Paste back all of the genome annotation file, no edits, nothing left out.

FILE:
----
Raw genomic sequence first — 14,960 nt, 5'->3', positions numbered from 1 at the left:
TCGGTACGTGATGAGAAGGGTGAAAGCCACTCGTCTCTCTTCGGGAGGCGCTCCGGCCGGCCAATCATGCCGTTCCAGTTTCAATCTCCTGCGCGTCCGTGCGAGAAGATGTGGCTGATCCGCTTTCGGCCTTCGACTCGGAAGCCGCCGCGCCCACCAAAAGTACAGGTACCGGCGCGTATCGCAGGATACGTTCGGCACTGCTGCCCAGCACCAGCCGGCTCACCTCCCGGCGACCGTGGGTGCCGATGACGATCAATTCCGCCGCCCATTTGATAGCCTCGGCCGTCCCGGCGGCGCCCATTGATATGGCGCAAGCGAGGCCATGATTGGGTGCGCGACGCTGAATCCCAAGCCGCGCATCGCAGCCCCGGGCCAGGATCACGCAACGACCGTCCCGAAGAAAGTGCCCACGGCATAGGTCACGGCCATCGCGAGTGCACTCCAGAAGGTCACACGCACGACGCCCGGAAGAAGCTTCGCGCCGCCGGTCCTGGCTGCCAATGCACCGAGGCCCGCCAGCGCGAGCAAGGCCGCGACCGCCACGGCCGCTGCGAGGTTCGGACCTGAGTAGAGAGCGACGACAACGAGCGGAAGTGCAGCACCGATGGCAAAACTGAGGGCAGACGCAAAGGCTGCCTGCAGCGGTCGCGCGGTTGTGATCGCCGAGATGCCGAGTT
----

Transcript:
Raw genomic sequence first — 14,960 nt, 5'->3', positions numbered from 1 at the left:
TCGGTACGTGATGAGAAGGGTGAAAGCCACTCGTCTCTCTTCGGGAGGCGCTCCGGCCGGCCAATCATGCCGTTCCAGTTTCAATCTCCTGCGCGTCCGTGCGAGAAGATGTGGCTGATCCGCTTTCGGCCTTCGACTCGGAAGCCGCCGCGCCCACCAAAAGTACAGGTACCGGCGCGTATCGCAGGATACGTTCGGCACTGCTGCCCAGCACCAGCCGGCTCACCTCCCGGCGACCGTGGGTGCCGATGACGATCAATTCCGCCGCCCATTTGATAGCCTCGGCCGTCCCGGCGGCGCCCATTGATATGGCGCAAGCGAGGCCATGATTGGGTGCGCGACGCTGAATCCCAAGCCGCGCATCGCAGCCCCGGGCCAGGATCACGCAACGACCGTCCCGAAGAAAGTGCCCACGGCATAGGTCACGGCCATCGCGAGTGCACTCCAGAAGGTCACACGCACGACGCCCGGAAGAAGCTTCGCGCCGCCGGTCCTGGCTGCCAATGCACCGAGGCCCGCCAGCGCGAGCAAGGCCGCGACCGCCACGGCCGCTGCGAGGTTCGGACCTGAGTAGAGAGCGACGACAACGAGCGGAAGTGCAGCACCGATGGCAAAACTGAGGGCAGACGCAAAGGCTGCCTGCAGCGGTCGCGCGGTTGTGATCGCCGAGATGCCGAGTT